Okay, everybody...into your golf carts and follow me! We'll meet at the driving range."
"Excuse me!" I was waving my hand. "How do you drive a golf cart?" There were beginners at Pinehurst's Golf Advantage School that warm spring morning, but none quite as primitive as me. Imagine, 50 years old and never been on a golf cart. Even I could no longer imagine it. How many more years could I stand to be an outsider in the world of the great American resort, where life increasingly revolves around golf?The game is only one part of it. The clothes, the pro shop, the clubhouse drinking, the tournaments on the bar television, the self-possessed air of the pastel golf couples who fill the lobbies—lately I'd been feeling very left out.
There was one sure way to get to the other side. The Pinehurst Resort, known for its eight courses and illustrious history with the sport, host this very month to the U.S. Open, maintains one of the better-known golf schools in the nation. Its four-day Golf Advantage School p rogram, an intensive class that runs from Thursday to Sunday, is designed to polish up anybody's game, from beginner to experienced player. With five instructors assigned to 20 students, mornings are spent on a practice range, and afternoons on the golf course. In between you're very tired.
Golf is the reason people come to Pinehurst, a little over an hour southwest of Raleigh, North Carolina, and they come to be consumed by it. It's a golfer's wildest dream. The endless loading and unloading of golf bags creates a special air of excitement under the porte cochère. Above the front desk there are two clocks, one set to local time and the other to St. Andrews time. Everybody in the Old Boy lobby is either dressed for sport and full of anticipation or gathered around talking about the shot that might have been. Everybody is obsessed, and proud of it. That first night I retired to my room— burgundy and hunter green, true to its class —and tried to get excited. I turned on the Golf Channel, slipped on my saddle shoes, and planned a couple of outfits. I looked over my schedule and read myself to sleep with the USGA Rules of Golf.
"A hole made by a non-burrowing animal, such as a dog, is not an abnormal ground condition unless marked or declared as ground under repair."
"A single player has no standing whatsoever and should give way to a match of any kind."
There was just so much to learn. Bring it on.
"Okay, everybody...grab your 6-iron !"
"What's a 6-iron?" My hand was up in the air again. Friday began with a lecture on correct form for the grip and swing, useful no matter your playing level, which we then put into practice on the driving range. I strutted there with my 6-iron, reached down knowingly to the basket of balls, inserted a tee as if I'd been doing it for decades, concentrated on my grip and my stance, lifted the club high over my shoulder, took a big, carefully engineered swing, and felt a shudder go through my bones as the club smashed into the ground and excavated a large hunk of grass. The ball fell off the tee.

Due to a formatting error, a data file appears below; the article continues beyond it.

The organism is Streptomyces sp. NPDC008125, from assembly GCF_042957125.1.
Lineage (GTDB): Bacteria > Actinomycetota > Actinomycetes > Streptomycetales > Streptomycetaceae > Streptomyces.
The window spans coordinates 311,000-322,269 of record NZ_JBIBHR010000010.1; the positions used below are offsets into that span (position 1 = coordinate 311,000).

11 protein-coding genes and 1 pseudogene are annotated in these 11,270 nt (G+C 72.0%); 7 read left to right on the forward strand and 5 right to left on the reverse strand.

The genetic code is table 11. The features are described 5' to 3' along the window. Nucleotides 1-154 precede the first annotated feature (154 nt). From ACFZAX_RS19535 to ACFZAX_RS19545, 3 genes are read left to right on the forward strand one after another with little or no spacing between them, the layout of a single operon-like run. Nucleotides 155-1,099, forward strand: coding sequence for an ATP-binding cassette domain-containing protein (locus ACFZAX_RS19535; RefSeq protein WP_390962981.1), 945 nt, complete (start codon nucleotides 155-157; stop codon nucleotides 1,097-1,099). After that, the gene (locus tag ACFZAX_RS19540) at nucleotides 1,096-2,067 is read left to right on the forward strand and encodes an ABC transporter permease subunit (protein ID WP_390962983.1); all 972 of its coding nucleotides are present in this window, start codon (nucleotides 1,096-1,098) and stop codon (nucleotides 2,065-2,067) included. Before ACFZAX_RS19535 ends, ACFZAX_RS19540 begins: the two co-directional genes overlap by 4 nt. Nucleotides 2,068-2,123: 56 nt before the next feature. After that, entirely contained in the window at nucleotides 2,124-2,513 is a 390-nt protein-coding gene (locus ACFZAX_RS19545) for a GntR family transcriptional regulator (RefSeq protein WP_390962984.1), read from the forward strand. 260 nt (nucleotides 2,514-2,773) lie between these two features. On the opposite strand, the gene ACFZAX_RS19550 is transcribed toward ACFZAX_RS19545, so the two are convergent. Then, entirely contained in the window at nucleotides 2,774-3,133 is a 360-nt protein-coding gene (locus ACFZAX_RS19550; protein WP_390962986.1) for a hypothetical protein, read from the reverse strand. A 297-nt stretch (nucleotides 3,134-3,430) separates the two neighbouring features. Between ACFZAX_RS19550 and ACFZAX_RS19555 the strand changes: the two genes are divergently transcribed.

"Okay. Do it again."
Not "Good first try." Not "You're getting it." Just "Do it again." The instruction at Pinehurst is cool and clipped, like an astronaut's speech. Geoff, a golf pro, was the lead astronaut. There was no eye contact, no chatter, no forced cheerleading. In this age of empowerment and canned motivation, give me a Geoff. I kept swinging, he kept correcting my form, and the ball gradually began traveling farther and straighter; there was no use in begging for praise.
A golf swing is not as simple as I had imagined. It's a huge upper-body motion, aimed at a very small target that reacts vengefully to any millimeter of error in your form. And ideally you also want some grace in your swing. During that first hour and a half spent driving golf balls, my world grew remarkably small, to the space between my shoulders and the tee. My self-consciousness quickly disappeared. The first thing you learn at golf school is that none of your fellow students are watching you. The second thing you learn, by watching them surreptitiously, is that they don't always hit the ball either.
"Everybody...grab your sandwich!"
Now I was really lost.
"Your sand wedge," explained one of my classmates, extracting the club from my bag. He was a man in his thirties whose wife bought him a set of clubs so he could play golf with his boss, and then sent him to golf school so he'd use them. Also among us was a couple moving to Naples, Florida, who clearly had a lot of golf in their future; parents and their two teenage sons on a family vacation; and an investment banker from New York City who could have improved everything about the school if only they'd listen to him. All had played golf before, and some were quite good.
We finished our morning in clinics on chipping (a short-distance lob of the ball); pitching (a longer lob, usually out of a sand trap, which is not only a bad place for your ball but also miserably hot and full of biting flies); and putting. I liked putting. That short roll of the ball toward the cup is the most concentrated form of the game. In one exercise, I was instructed to putt just six feet or so using a block of wood to guide my club. And still, with no apparent room to make a mistake, you can miss, if your clubface isn't properly aligned and you don't make contact with the ball in exactly the right place.
At the end of the morning I stormed the pro shop and bought my first accessory: a white leather golf glove for my newly raw hand. The green nylon Pinehurst bag slung over my shoulder was beginning to sag under the weight of golf paraphernalia, a look I'd seen at resorts for years. I was definitely becoming one of them.